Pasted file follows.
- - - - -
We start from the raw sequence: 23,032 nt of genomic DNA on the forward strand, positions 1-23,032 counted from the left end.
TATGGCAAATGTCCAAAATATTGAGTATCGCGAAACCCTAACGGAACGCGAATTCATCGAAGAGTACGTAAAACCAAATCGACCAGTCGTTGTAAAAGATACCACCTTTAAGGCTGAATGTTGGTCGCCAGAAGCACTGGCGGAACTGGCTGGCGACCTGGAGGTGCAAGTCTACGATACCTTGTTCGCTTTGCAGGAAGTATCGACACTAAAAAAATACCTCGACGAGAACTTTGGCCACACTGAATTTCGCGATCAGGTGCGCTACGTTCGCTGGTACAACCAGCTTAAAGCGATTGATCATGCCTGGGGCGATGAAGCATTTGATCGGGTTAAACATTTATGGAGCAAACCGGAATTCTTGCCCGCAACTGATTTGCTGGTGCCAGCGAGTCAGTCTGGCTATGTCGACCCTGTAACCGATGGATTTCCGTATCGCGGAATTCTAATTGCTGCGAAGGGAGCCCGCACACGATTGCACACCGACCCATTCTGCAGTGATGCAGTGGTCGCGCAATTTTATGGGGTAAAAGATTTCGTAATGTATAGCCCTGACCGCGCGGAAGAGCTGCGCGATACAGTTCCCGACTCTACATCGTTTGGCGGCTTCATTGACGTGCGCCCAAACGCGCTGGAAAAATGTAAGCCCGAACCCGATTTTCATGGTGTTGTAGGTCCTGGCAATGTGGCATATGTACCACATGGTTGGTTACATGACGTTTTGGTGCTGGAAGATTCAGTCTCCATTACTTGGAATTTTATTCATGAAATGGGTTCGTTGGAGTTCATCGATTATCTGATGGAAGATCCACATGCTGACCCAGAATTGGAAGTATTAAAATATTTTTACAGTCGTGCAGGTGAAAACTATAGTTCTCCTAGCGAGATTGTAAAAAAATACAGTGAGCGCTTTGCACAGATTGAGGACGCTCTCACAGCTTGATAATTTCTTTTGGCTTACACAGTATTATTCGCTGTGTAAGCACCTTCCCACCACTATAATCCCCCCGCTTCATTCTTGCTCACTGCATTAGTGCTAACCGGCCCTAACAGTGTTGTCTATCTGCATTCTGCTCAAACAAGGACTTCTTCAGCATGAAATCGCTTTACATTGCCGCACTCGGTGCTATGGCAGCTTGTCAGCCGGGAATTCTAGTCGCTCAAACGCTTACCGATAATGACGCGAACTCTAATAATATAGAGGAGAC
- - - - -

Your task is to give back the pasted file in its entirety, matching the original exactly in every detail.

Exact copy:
We start from the raw sequence: 23,032 nt of genomic DNA on the forward strand, positions 1-23,032 counted from the left end.
TATGGCAAATGTCCAAAATATTGAGTATCGCGAAACCCTAACGGAACGCGAATTCATCGAAGAGTACGTAAAACCAAATCGACCAGTCGTTGTAAAAGATACCACCTTTAAGGCTGAATGTTGGTCGCCAGAAGCACTGGCGGAACTGGCTGGCGACCTGGAGGTGCAAGTCTACGATACCTTGTTCGCTTTGCAGGAAGTATCGACACTAAAAAAATACCTCGACGAGAACTTTGGCCACACTGAATTTCGCGATCAGGTGCGCTACGTTCGCTGGTACAACCAGCTTAAAGCGATTGATCATGCCTGGGGCGATGAAGCATTTGATCGGGTTAAACATTTATGGAGCAAACCGGAATTCTTGCCCGCAACTGATTTGCTGGTGCCAGCGAGTCAGTCTGGCTATGTCGACCCTGTAACCGATGGATTTCCGTATCGCGGAATTCTAATTGCTGCGAAGGGAGCCCGCACACGATTGCACACCGACCCATTCTGCAGTGATGCAGTGGTCGCGCAATTTTATGGGGTAAAAGATTTCGTAATGTATAGCCCTGACCGCGCGGAAGAGCTGCGCGATACAGTTCCCGACTCTACATCGTTTGGCGGCTTCATTGACGTGCGCCCAAACGCGCTGGAAAAATGTAAGCCCGAACCCGATTTTCATGGTGTTGTAGGTCCTGGCAATGTGGCATATGTACCACATGGTTGGTTACATGACGTTTTGGTGCTGGAAGATTCAGTCTCCATTACTTGGAATTTTATTCATGAAATGGGTTCGTTGGAGTTCATCGATTATCTGATGGAAGATCCACATGCTGACCCAGAATTGGAAGTATTAAAATATTTTTACAGTCGTGCAGGTGAAAACTATAGTTCTCCTAGCGAGATTGTAAAAAAATACAGTGAGCGCTTTGCACAGATTGAGGACGCTCTCACAGCTTGATAATTTCTTTTGGCTTACACAGTATTATTCGCTGTGTAAGCACCTTCCCACCACTATAATCCCCCCGCTTCATTCTTGCTCACTGCATTAGTGCTAACCGGCCCTAACAGTGTTGTCTATCTGCATTCTGCTCAAACAAGGACTTCTTCAGCATGAAATCGCTTTACATTGCCGCACTCGGTGCTATGGCAGCTTGTCAGCCGGGAATTCTAGTCGCTCAAACGCTTACCGATAATGACGCGAACTCTAATAATATAGAGGAGAC